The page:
The tumor suppressor PTEN is the main negative regulator of the PI3K pathway. PTEN antagonizes the PI3K pathway via its lipid phosphate activity, which diminishes the cytosolic localization of AKT and its subsequent activation. Some upregulated miRNAs have been shown to inhibit PTEN expression, thereby increasing PI3K pathway activity. For example, it was recently shown that miR-146b is the most upregulated miRNA in thyroid cancer (8, 38) and PTEN is one of its main targets. In a thyroid cell system, miR-146b expression decreased the expression of PTEN, which was accompanied by PI3K/AKT hyperactivation, leading to the nuclear exclusion of two main downstream effectors, FOXO1 and p27Kip1 and a corresponding increase in cellular proliferation. Moreover, miR-146b-induced repression of PTEN protected cells from apoptosis and increased migration and invasion, chiefly by regulating genes implicated in EMT (46). Interestingly, intratumor administration of a miR-146b inhibitor (antagomiR-146b) blocked tumor growth in vivo in a xenograft mouse model (46), and a similar result was obtained in a thyroid orthotopic tumor model after systemic administration of the antagomiR (47). Importantly, this inhibition increased the protein levels of the miR-146b target PTEN (46). In addition to miR-146b, miR-21 is a highly relevant tumor-associated miRNA and is the most frequent upregulated oncomiR in solid tumors, including PTC. miR-21 is regulated by the oncoprotein RAS through activator protein-1 (AP-1) (48). PTEN has also been identified as a target of miR-21 (49), and this was subsequently experimentally validated in a thyroid cell system (48). Consequently, PTEN expression is repressed by AP-1 in response to RAS signaling, which is mediated by miR-21. Further, the same group described that the induction of miR-21 requires the activation of at least two RAS downstream pathways, MAPK and PI3K itself (50).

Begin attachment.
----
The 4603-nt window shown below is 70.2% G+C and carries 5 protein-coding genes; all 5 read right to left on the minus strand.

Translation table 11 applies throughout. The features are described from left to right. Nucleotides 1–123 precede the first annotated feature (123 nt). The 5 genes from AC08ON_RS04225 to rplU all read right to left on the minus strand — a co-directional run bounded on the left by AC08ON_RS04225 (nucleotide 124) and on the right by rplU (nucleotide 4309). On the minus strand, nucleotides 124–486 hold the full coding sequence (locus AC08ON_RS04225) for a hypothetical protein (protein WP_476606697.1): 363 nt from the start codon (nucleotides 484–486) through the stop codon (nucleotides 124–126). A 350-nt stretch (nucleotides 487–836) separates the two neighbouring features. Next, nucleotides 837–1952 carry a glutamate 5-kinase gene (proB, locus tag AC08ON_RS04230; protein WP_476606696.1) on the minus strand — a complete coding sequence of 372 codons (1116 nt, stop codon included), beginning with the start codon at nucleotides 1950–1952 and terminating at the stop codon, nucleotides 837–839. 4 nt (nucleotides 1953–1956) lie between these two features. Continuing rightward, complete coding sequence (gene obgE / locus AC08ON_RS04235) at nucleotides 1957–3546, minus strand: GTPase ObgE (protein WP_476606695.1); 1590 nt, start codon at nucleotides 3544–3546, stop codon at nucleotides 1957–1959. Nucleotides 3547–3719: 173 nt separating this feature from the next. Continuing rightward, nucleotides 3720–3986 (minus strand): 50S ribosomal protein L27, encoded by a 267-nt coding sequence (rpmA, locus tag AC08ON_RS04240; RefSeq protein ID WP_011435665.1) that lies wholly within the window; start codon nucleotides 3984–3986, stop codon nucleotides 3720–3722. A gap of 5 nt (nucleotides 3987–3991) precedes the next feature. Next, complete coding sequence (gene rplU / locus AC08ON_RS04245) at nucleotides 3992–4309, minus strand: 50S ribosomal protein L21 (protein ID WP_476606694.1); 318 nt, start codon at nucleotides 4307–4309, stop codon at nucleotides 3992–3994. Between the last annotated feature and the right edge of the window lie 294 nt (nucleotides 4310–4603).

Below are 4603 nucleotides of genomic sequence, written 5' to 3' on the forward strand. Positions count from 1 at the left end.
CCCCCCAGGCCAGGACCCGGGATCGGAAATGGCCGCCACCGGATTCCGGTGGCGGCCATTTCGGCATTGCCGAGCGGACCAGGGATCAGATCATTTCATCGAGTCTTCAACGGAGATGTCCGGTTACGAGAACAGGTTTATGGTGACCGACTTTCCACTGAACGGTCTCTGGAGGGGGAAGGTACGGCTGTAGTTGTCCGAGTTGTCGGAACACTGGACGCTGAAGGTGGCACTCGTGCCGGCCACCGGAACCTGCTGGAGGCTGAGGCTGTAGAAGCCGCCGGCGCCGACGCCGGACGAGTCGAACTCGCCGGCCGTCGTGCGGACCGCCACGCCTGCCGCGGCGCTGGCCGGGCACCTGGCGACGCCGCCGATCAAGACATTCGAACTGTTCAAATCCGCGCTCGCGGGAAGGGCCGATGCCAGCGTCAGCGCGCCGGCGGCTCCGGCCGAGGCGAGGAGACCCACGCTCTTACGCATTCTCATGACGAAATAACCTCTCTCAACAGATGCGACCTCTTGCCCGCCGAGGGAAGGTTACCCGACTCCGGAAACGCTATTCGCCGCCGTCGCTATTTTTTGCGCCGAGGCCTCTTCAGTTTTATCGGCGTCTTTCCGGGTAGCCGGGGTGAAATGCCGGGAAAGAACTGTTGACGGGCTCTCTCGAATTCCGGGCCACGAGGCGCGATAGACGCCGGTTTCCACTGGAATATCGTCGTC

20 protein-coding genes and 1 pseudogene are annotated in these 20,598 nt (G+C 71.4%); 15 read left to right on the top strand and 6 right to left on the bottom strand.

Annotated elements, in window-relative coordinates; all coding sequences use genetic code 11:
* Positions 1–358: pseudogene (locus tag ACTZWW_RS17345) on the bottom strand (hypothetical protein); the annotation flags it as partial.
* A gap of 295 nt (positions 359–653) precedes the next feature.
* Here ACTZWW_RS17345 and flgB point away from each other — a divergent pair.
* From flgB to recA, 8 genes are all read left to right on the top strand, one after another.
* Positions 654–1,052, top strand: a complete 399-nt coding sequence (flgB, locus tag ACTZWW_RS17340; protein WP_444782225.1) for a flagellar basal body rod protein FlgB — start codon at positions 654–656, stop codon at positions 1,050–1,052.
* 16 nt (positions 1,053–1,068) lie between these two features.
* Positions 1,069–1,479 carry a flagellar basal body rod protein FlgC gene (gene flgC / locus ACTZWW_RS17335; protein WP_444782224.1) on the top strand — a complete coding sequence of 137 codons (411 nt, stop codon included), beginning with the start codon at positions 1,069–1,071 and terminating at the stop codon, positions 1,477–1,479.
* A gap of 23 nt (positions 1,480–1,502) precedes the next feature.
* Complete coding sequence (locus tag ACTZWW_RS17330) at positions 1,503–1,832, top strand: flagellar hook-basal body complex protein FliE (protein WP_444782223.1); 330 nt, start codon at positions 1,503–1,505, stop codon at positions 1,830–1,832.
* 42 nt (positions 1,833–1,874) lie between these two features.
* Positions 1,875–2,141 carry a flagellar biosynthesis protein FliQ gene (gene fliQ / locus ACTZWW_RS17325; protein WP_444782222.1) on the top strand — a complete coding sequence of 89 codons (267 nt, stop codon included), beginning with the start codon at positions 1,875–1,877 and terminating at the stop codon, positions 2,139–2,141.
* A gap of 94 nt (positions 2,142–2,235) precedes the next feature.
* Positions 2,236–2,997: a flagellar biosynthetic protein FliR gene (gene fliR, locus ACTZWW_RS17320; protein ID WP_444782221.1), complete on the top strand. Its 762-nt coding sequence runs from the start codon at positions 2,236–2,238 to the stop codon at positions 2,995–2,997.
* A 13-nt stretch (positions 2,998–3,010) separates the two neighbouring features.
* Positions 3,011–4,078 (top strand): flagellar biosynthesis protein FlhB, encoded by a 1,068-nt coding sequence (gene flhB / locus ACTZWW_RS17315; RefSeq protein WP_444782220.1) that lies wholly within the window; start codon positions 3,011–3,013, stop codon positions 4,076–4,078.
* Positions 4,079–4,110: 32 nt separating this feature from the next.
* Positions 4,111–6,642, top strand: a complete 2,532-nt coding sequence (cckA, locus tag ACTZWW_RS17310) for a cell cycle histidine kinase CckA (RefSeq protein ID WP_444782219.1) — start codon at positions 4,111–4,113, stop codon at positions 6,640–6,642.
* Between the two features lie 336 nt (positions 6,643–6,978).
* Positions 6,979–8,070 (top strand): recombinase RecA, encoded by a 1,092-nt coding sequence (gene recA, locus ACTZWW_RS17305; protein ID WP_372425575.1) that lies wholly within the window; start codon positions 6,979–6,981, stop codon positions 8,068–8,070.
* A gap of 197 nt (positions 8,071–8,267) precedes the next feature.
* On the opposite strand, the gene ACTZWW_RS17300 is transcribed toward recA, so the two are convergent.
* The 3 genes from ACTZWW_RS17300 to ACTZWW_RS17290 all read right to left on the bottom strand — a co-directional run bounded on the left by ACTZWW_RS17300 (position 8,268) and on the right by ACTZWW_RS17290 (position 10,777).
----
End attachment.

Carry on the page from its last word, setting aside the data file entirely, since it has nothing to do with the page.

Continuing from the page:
The PI3K/AKT signaling pathway has been reported to be under regulation by the sialyltransferase family in cancer (51). miR-146a is also upregulated in thyroid carcinoma (8, 38) and bioinformatic analyses showed that miR-146a, together with miR-146b, target the sialyltransferase family member ST8SIA4. In vitro analysis showed that ST8SIA4 transfection decreased the invasiveness of an miR-146a/b-overexpressing FTC cell line, whereas ST8SIA4 silencing inverted the effects of miR-146a/b inhibition. PI3K p110α, phosphorylated AKT and phosphorylated mTOR were all increased in miR-146a/b-overexpressing cells and their expression was partially reduced after ST8SIA4 restoration. Overall, these results suggest that miR-146a/b activates the PI3K-AKT-mTOR signaling pathway, which is suppressed by ST8SIA4 (52).